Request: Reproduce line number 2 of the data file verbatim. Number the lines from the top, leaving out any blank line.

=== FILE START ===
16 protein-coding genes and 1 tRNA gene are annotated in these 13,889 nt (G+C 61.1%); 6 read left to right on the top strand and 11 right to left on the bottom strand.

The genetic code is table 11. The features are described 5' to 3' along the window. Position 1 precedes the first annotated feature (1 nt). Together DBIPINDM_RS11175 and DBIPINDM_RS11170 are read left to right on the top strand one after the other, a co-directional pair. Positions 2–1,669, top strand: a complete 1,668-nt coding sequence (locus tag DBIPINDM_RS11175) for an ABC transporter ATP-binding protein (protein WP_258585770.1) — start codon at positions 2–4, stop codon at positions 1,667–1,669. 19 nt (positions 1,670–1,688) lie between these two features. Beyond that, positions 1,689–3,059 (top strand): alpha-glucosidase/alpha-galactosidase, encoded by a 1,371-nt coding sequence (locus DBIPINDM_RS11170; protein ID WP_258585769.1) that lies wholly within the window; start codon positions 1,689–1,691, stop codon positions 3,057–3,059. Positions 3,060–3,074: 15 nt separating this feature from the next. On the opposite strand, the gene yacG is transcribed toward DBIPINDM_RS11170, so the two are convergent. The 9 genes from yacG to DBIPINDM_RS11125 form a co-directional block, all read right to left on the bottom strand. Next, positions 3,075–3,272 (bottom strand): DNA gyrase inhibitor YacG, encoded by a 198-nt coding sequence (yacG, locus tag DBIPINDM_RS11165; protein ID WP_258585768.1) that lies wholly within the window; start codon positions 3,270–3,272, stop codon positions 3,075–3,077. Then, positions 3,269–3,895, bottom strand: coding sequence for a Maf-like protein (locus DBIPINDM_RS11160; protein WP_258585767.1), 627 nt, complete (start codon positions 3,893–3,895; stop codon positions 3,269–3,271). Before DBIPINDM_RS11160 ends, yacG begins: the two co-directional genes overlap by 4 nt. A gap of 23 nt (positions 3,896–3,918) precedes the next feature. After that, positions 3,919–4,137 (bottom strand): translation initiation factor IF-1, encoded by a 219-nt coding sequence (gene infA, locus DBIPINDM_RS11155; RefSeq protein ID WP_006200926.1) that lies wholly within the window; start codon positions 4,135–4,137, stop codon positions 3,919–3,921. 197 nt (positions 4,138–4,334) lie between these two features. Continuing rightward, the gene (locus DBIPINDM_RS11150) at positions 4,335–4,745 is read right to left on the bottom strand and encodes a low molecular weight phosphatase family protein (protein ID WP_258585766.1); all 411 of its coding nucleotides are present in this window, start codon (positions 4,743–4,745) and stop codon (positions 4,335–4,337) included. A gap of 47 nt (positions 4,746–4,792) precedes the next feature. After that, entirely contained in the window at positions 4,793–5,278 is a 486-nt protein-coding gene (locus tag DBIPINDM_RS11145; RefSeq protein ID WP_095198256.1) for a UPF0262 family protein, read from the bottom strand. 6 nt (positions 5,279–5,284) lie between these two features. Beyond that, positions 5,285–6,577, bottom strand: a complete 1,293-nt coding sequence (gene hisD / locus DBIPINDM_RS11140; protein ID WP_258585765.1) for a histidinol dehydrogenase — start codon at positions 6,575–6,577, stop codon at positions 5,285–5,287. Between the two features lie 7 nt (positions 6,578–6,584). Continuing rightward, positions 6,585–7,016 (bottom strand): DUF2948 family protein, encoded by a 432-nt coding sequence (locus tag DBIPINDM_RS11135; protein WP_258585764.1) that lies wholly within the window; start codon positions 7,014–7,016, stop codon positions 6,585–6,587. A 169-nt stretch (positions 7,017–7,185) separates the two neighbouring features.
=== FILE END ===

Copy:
The genetic code is table 11. The features are described 5' to 3' along the window. Position 1 precedes the first annotated feature (1 nt). Together DBIPINDM_RS11175 and DBIPINDM_RS11170 are read left to right on the top strand one after the other, a co-directional pair. Positions 2–1,669, top strand: a complete 1,668-nt coding sequence (locus tag DBIPINDM_RS11175) for an ABC transporter ATP-binding protein (protein WP_258585770.1) — start codon at positions 2–4, stop codon at positions 1,667–1,669. 19 nt (positions 1,670–1,688) lie between these two features. Beyond that, positions 1,689–3,059 (top strand): alpha-glucosidase/alpha-galactosidase, encoded by a 1,371-nt coding sequence (locus DBIPINDM_RS11170; protein ID WP_258585769.1) that lies wholly within the window; start codon positions 1,689–1,691, stop codon positions 3,057–3,059. Positions 3,060–3,074: 15 nt separating this feature from the next. On the opposite strand, the gene yacG is transcribed toward DBIPINDM_RS11170, so the two are convergent. The 9 genes from yacG to DBIPINDM_RS11125 form a co-directional block, all read right to left on the bottom strand. Next, positions 3,075–3,272 (bottom strand): DNA gyrase inhibitor YacG, encoded by a 198-nt coding sequence (yacG, locus tag DBIPINDM_RS11165; protein ID WP_258585768.1) that lies wholly within the window; start codon positions 3,270–3,272, stop codon positions 3,075–3,077. Then, positions 3,269–3,895, bottom strand: coding sequence for a Maf-like protein (locus DBIPINDM_RS11160; protein WP_258585767.1), 627 nt, complete (start codon positions 3,893–3,895; stop codon positions 3,269–3,271). Before DBIPINDM_RS11160 ends, yacG begins: the two co-directional genes overlap by 4 nt. A gap of 23 nt (positions 3,896–3,918) precedes the next feature. After that, positions 3,919–4,137 (bottom strand): translation initiation factor IF-1, encoded by a 219-nt coding sequence (gene infA, locus DBIPINDM_RS11155; RefSeq protein ID WP_006200926.1) that lies wholly within the window; start codon positions 4,135–4,137, stop codon positions 3,919–3,921. 197 nt (positions 4,138–4,334) lie between these two features. Continuing rightward, the gene (locus DBIPINDM_RS11150) at positions 4,335–4,745 is read right to left on the bottom strand and encodes a low molecular weight phosphatase family protein (protein ID WP_258585766.1); all 411 of its coding nucleotides are present in this window, start codon (positions 4,743–4,745) and stop codon (positions 4,335–4,337) included. A gap of 47 nt (positions 4,746–4,792) precedes the next feature. After that, entirely contained in the window at positions 4,793–5,278 is a 486-nt protein-coding gene (locus tag DBIPINDM_RS11145; RefSeq protein ID WP_095198256.1) for a UPF0262 family protein, read from the bottom strand. 6 nt (positions 5,279–5,284) lie between these two features. Beyond that, positions 5,285–6,577, bottom strand: a complete 1,293-nt coding sequence (gene hisD / locus DBIPINDM_RS11140; protein ID WP_258585765.1) for a histidinol dehydrogenase — start codon at positions 6,575–6,577, stop codon at positions 5,285–5,287. Between the two features lie 7 nt (positions 6,578–6,584). Continuing rightward, positions 6,585–7,016 (bottom strand): DUF2948 family protein, encoded by a 432-nt coding sequence (locus tag DBIPINDM_RS11135; protein WP_258585764.1) that lies wholly within the window; start codon positions 7,014–7,016, stop codon positions 6,585–6,587. A 169-nt stretch (positions 7,017–7,185) separates the two neighbouring features.